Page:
DENVER (KDVR) — Have you ever received an email saying one of your accounts has been compromised and you need to update your security information?
You are not alone.
“With hacking becoming increasingly sophisticated, regular users are bearing the brunt of it. Certain social media accounts are especially vulnerable to cyberattacks,” Deyan Georgiev of VPN Central said.
What accounts are being targeted most by hackers?
VPN Central analyzed ten platforms and their average monthly searches in relation to cybercrime, using terms like account hacked, hacking, and hack.
The research showed the following came out on top for hacking-related searches:
- Facebook: 67,940 searches
- Instagram: 36,220 searches
- Spotify: 25,920 searches
- Twitch: 10,800 searches
- Amazon: 6,170 searches
If you have accounts on these platforms, make sure you are changing your password on a regular basis and adding in multi-factor authentication.
How to protect your online passwords
The Federal Trade Commission said there are steps you can take to keep your online passwords secure.
- Use a long and strong password: Use at least 12 characters, avoid common words or phrases
- Don’t reuse passwords you’ve used on other accounts: Use different passwords for different accounts, that way if one of your accounts gets hacked, the hacker can’t use the same information to hack other accounts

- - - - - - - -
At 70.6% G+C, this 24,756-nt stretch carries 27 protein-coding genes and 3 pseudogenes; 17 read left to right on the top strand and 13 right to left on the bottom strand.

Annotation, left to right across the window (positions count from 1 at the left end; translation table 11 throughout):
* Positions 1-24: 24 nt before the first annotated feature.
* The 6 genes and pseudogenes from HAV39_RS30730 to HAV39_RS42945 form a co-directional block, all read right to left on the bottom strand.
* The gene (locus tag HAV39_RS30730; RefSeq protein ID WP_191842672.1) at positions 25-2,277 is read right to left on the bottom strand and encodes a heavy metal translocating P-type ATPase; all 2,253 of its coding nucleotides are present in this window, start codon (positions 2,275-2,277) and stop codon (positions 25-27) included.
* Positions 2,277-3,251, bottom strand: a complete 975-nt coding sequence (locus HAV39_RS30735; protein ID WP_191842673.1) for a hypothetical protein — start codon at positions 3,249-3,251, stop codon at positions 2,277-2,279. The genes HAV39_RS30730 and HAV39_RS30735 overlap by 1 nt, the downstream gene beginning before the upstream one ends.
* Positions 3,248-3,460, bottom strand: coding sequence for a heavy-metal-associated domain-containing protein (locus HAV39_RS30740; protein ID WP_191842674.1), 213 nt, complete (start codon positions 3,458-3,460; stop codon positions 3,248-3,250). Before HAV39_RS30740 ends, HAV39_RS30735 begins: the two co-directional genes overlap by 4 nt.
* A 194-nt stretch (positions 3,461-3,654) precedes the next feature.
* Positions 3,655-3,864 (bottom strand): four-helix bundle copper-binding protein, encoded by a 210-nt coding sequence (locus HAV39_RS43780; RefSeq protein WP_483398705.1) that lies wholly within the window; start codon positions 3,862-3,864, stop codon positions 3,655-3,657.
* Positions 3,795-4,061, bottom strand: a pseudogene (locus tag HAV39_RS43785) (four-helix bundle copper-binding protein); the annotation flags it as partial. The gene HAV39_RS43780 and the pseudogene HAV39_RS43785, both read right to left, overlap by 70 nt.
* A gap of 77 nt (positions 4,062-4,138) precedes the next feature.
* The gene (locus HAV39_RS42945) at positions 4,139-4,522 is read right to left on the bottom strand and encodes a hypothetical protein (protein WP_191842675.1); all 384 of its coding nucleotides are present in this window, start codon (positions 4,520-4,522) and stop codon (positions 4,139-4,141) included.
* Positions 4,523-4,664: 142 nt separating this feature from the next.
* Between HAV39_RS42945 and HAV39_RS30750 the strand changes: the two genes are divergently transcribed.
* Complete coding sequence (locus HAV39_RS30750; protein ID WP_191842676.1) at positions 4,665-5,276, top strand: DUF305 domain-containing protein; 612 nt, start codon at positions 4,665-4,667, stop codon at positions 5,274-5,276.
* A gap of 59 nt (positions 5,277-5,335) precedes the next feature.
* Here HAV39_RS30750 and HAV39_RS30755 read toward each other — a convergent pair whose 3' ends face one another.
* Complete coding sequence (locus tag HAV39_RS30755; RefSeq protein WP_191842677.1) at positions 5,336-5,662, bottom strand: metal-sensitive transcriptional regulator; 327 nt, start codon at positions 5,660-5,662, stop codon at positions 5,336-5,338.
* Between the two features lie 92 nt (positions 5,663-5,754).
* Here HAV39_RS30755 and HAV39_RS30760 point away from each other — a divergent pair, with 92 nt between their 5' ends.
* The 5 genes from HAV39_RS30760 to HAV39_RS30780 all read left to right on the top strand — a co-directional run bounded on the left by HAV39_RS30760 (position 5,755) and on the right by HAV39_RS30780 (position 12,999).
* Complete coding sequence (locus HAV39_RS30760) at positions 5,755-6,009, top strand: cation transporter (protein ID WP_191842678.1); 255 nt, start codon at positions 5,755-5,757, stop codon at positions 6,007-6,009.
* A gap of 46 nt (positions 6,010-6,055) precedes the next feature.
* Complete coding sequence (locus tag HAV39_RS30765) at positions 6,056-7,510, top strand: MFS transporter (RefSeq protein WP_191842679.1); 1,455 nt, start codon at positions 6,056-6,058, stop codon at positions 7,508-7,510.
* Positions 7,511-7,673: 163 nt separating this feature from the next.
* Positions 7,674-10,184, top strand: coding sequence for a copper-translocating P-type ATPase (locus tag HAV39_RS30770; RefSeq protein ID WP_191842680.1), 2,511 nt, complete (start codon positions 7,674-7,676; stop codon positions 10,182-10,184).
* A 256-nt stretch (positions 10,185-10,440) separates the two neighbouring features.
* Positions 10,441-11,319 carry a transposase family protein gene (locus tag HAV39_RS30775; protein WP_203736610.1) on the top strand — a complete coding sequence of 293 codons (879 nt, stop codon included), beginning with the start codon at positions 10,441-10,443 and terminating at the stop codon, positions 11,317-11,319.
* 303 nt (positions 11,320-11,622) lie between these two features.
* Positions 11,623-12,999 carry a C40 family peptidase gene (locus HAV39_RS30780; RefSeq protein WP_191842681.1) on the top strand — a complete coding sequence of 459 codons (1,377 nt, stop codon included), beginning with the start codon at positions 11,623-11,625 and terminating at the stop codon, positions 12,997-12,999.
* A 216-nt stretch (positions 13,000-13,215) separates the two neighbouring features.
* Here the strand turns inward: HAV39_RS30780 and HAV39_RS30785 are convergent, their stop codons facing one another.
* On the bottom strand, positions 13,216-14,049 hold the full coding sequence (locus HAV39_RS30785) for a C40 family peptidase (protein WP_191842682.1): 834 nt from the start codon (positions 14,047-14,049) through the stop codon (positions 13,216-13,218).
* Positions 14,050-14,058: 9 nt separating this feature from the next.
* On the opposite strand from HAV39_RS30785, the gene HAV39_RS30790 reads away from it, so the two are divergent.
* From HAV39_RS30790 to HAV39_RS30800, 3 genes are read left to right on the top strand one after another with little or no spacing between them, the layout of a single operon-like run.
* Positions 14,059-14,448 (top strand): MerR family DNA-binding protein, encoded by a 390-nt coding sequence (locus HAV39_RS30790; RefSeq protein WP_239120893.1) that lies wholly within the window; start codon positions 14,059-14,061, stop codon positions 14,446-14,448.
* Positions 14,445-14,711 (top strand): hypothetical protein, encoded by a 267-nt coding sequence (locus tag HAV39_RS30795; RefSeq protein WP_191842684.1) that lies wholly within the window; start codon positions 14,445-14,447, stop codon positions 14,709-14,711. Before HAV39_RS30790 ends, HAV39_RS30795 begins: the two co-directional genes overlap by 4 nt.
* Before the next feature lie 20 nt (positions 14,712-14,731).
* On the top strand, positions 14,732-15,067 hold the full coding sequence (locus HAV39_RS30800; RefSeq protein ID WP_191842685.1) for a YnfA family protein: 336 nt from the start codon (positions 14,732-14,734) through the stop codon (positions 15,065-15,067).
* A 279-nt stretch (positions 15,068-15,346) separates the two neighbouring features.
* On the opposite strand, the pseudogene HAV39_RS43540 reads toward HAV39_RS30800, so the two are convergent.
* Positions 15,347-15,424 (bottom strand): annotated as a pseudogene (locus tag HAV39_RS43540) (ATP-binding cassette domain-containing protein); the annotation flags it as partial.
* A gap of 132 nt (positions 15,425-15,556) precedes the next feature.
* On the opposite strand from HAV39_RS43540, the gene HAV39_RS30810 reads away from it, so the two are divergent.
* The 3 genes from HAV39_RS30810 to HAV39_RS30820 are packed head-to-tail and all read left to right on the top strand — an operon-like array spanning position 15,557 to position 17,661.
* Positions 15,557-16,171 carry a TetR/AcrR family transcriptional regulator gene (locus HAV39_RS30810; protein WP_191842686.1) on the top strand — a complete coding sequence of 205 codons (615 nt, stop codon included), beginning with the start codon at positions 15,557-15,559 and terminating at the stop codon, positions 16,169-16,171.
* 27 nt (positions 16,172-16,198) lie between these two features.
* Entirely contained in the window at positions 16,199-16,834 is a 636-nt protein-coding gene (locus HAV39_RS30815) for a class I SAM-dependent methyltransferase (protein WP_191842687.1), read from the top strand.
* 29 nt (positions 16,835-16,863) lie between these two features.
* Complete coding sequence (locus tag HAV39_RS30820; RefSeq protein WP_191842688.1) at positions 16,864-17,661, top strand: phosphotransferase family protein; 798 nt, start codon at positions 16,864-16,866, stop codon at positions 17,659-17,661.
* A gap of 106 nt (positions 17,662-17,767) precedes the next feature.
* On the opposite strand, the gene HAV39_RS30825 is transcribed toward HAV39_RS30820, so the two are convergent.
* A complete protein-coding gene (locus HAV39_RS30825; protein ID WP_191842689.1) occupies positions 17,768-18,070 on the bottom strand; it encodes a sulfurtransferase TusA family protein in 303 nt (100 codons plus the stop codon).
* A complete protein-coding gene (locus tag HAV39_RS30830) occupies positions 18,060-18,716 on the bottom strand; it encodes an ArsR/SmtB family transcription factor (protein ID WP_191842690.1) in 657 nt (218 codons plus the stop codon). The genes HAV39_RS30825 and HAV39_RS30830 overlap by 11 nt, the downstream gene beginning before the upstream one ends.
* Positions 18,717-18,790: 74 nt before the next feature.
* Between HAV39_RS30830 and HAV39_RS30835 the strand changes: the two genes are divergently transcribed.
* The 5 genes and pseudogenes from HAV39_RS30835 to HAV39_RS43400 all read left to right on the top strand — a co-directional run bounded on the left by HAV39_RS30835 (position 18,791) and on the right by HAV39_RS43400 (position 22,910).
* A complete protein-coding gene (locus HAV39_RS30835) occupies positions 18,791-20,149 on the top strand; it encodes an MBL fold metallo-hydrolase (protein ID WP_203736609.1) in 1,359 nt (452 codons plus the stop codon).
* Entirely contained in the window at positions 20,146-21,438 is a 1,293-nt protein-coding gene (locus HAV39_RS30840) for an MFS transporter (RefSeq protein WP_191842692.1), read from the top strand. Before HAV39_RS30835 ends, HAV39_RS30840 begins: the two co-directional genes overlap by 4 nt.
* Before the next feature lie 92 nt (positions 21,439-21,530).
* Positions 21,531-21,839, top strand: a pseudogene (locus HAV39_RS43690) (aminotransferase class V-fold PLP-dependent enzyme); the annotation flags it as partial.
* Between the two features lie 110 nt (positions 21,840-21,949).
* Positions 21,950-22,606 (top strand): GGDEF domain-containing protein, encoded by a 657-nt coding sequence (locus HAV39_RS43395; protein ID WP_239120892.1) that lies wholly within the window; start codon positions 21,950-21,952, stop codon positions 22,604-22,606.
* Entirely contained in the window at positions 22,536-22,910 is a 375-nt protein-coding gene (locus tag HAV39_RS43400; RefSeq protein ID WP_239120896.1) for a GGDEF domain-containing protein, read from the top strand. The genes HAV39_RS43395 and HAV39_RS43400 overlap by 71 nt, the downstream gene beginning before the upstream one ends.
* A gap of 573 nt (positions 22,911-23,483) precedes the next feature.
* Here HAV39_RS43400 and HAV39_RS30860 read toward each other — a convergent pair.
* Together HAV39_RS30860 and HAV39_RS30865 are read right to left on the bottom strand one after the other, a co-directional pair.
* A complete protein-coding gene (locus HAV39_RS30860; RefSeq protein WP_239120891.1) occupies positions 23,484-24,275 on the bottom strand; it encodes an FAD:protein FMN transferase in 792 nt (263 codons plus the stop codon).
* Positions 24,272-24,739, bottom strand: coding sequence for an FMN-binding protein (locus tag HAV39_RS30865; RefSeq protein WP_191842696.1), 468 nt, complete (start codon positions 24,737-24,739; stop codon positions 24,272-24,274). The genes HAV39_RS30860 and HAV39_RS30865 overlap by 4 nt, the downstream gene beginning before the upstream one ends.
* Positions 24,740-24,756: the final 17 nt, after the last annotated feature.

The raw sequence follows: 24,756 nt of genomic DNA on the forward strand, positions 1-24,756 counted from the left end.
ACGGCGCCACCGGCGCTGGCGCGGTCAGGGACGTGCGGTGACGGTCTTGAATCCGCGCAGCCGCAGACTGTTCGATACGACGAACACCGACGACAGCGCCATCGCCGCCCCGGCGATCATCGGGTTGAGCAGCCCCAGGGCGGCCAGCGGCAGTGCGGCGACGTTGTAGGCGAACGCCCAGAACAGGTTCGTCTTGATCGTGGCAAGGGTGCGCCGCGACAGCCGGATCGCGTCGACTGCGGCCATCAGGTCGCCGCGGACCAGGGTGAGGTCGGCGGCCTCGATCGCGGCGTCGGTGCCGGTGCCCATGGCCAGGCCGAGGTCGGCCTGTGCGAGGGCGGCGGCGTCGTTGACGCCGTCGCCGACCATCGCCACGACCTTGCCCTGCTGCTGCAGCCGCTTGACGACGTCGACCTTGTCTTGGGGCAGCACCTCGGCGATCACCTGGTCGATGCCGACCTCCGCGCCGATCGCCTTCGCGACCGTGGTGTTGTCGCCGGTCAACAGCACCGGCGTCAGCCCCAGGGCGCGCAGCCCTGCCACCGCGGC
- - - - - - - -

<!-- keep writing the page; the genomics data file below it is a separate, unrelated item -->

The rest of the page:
- Use multi-factor authentication when it’s an option:
- Some accounts offer extra security by requiring something in addition to a password to log in to your account. This is called multi-factor authentication. The “something extra” you need to log in to your account fall into two categories:
- Something you have — like a passcode you get via an authentication app or a security key.
- Something you are — like a scan of your fingerprint, your retina, or your face.
- Consider a password manager: The FTC said most people have trouble keeping track of all of their passwords. The longer and more complicated a password is, the stronger it is, but a longer password can also be more difficult to remember. Consider storing your passwords and security questions in a reputable password manager. To find a reputable password manager, search independent review sites, and talk to friends and family for ones that they use. Make sure to use a strong password to secure the information in your password manager.
- Pick security questions only you know the answer to. If a site asks you to answer security questions, avoid providing answers that are available in public records or easily found online, like your zip code, birthplace, or your mother’s maiden name. And don’t use questions with a limited number of responses that attackers can easily guess — like the color of your first car. You can even use nonsense answers to make guessing more difficult — but if you do, make sure you can remember what you use.
- Change passwords quickly if there’s a breach. If a company tells you there was a data breach where a hacker could have gotten your password, change the password you use with that company right away, and on any account that uses a similar password.
The FTC said that if someone is using your information to open new accounts or make purchases, report it and get help at IdentityTheft.gov.
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